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Hi Gary,I had posted the following message on Dec 20th, but never received a response from PMDG:Kudos guys to your stellar update. I am continually amazed at what can be done within the framework of MSFS.Just a few comments regarding the performance data that you provided in the 737 PMDG flight manual documentation:1. In both the "Required Takeoff Field Length" and the "Required Runway Length Wind Correction Table ," the negative wind values are tailwinds, and the positive wind values are headwinds, not the inverse as is stated in the documentation. Contrary to what the documentation states, the resulting "Corrected Runway Length" is not the actual runway length that will be needed in those wind conditions. Rather, it is the equivalent "no wind" runway distance that would be needed. For example, a 3,900 foot runway, in the presence of a 15-knot tailwind, becomes an equivalent 2,789 foot runway in no wind. This reduces the maximum field-length-limited takeoff weight capability since the 15-knot tailwind effectively shortens the runway. (Note that the maximum allowable tailwind for takeoff is provided in the limitations, and is 15 knots, not 40.)2. The Runway Length Limit Weight tables for takeoff are good only for one flap configuration, one value of runway slope, and one altitude-temperature condition, but these values are not stated. Without knowing the values for the parameters used in deriving the data in the tables, one cannot realistically use this information to plan a takeoff. Also, without data for a range of conditions, one would be unable to plan takeoffs for other conditions. Any chance for providing a reasonable data set?3. The correct usage of the takeoff weight tables is as follows: a. Enter the "Required Takeoff Field Length" table with the available runway length for the runway being used for takeoff and the reported wind component in the direction of takeoff. (Note: you should probably provide a chart that would enable the user to determine the takeoff wind component from the total wind magnitude and direction.) A headwind is considered positive and a tailwind is considered negative. (Linear interpolation between columns can be used if necessary.)b. Read the Wind Corrected Field Length.c. Enter the "Runway Length Limit Weight" table with the "Corrected Field Length" from step b and Outside Air Temperature (OAT). (Note: "Wind Corrected Field Length" equals "Corrected Field Length" -- unless PMDG also plans to provide correction charts for runway slope, clearway, and stopway.)d. Read the Runway Limit Weight (interpolating between columns if necessary). This weight is the maximum takeoff weight for the available runway length.e. Enter the chart once again with the OAT. Read the associated Climb Limit Weight from the yellow highlighted row at the bottom of the chart. This weight is the maximum takeoff weight that will allow compliance with the climb performance requirements.f. Use the lower of the two numbers determined in steps d and e as the maximum takeoff weight. (Note that this weight must also be lower than the structural limit weight.)4. The instruction for what to do in case the runway is wet is not expressed in a manner that is particularly helpful for flight planning. It would be better expressed in terms of a weight decrement for a fixed runway length or as an equivalent reduction in the corrected runway length.5. The weight units in the wet runway takeoff speed table for the 737-600 are incorrectly labeled as being kilograms. The units are not labeled for the dry takeoff speeds for either the -600 or the -700, and the wet runway takeoff speeds table is missing for the -700.6. Any chance of providing landing data for Flaps 30?7. The procedure for determining the maximum field-length-limited landing weight should be similar to that described above for determining the maximum takeoff weight. You sort of have it backwards.8. Where did you get the information that the landing performance data "were acquired using a new aircraft with new brakes and tires?" This is not true for the 737NG -- the takeoff and landing performance data are based on brakes worn to their replacement or overhaul limit.These comments should not be construed as taking anything away from such a stellar product. I wouldn't expect you guys to be airplane performance engineers in addition to the many hats you already wear. But, if you're going to provide the information...Best, Don S.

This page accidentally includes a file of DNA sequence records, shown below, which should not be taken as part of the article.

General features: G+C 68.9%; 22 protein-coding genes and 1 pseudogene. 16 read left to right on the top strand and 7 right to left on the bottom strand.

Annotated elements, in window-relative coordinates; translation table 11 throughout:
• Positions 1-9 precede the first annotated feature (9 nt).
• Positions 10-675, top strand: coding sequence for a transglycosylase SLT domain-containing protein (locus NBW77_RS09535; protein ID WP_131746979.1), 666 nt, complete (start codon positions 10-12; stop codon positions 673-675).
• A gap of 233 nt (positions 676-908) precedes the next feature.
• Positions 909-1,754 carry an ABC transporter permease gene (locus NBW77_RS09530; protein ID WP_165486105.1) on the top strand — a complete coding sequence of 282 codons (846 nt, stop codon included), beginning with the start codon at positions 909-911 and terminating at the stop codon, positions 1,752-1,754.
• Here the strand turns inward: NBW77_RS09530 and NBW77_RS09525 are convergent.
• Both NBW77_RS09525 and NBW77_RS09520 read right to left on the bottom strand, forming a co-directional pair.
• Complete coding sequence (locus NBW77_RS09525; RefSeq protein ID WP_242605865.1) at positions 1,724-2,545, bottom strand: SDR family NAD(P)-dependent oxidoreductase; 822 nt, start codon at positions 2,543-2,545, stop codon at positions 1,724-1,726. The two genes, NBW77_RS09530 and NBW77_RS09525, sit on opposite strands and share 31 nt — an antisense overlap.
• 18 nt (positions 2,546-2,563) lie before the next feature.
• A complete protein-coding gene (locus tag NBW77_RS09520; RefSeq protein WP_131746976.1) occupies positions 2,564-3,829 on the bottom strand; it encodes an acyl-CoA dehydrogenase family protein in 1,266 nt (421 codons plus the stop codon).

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Don,Thanks for this long explanation. I am really convinced now that a few things in the manual have been mixed up. Best regards,Henri